At Pinner Wood School, we view Mathematics as being essential to everyday life, critical to science, technology and engineering and necessary in most forms of employment. We, therefore, provide a high-quality Mathematics education that gives children an understanding of the world, the ability to reason mathematically, and a sense of enjoyment and curiosity about the subject.
In teaching Mathematics we use the CPA (Concrete, Abstract, Pictoral) model. This is evident in our calculation policy. The idea behind this is that concepts are built in small, logical steps and are explored through clear mathematical models and images. The focus is on depth – not acceleration – so that all children have a chance to embed learning. Teaching is supported by high-quality resources which present the flow of lessons coherently and provide opportunities for plenty of practice. Children use concrete resources and pictures to physically represent mathematical concepts alongside numbers and symbols – this helps them to visualise ideas.
Our aim at Pinner Wood School is to develop:
- a positive and confident attitude towards Mathematics, both as a subject as well as recognising the cross curricular links with other subjects
- competence with numbers and the number system
- enjoyment and enthusiasm for learning through practical activities, investigations and discussion
- skills through the exploration of shape, position and movement, money, time, measure, data handling and problem solving in a range of contexts
- the use of mathematics as a tool for life to solve problems
- an ability to communicate mathematical methods and strategies and to use mathematical language appropriately
- lively, engaging and challenging mathematical lessons or activities with opportunities for children to use their initiative and to work both independently and cooperatively.
At Pinner Wood School we use Maths Passports to develop and improve children’s mental maths skills.
Each child (from Year 1 to Year 6) is allocated a passport with a series of targets. Our maths passport theme is set in space with children (maths astronauts) aiming to reach each planet and eventually the sun. As children progress through each planet, the targets get progressively more challenging, with an aim to develop basic number skills and instant recall in all objectives.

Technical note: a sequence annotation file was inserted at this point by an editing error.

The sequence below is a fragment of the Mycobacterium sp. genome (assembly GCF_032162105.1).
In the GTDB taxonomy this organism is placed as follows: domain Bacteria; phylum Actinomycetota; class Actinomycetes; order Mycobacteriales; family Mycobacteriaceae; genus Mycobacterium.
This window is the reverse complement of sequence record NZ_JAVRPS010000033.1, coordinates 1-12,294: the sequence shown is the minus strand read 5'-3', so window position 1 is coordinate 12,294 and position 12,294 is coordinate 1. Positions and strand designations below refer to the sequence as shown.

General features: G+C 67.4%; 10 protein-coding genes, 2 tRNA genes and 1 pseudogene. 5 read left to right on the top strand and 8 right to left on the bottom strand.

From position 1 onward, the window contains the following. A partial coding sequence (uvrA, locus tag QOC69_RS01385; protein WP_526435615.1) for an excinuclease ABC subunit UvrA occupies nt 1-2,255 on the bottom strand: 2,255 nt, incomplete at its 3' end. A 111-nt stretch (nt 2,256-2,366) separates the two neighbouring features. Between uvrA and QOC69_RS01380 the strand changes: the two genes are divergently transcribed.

In the initial assessment children will complete mental maths tasks one to one with their class teacher. This will then provide a baseline and children will be given a planet and targets to work towards. Children will then be tested weekly on this target. During the test children must answer 10 questions within 30 seconds correctly to meet the target. The target must be met 3 times before children move on to the next target.
When your child has completed all targets for a planet they will be awarded certificate for that planet. For example, when they have met all targets for the planet Jupiter, they will receive a Jupiter certificate. This will be given to them during Friday celebration assembly and then sent home.
Each child’s Maths Passport Target can be found on their SeeSaw account. This will be updated as they progress through the targets. Please support them in practising their skills. This could be in the car, at teatime, in the bath, before bed… anytime! It does not need to be a formal, sit down session.
Below is some information sheets with suggestions of website and activities for each maths passport planet to help you best support your child.
Passports are completed in the following order:
The maths curriculum
In KS1 and KS2 (Years 1-6) our teachers follow the national curriculum objectives. Maths is taught through 3 main areas; fluency, problem solving and reasoning.
become fluent in the fundamentals of mathematics, including through varied and frequent practice with increasingly complex problems over time, so that pupils develop conceptual understanding and the ability to recall and apply knowledge rapidly and accurately.
reason mathematically by following a line of enquiry, conjecturing relationships and generalisations, and developing an argument, justification or proof using mathematical language
can solve problems by applying their mathematics to a variety of routine and non-routine problems with increasing sophistication, including breaking down problems into a series of simpler steps and persevering in seeking solutions.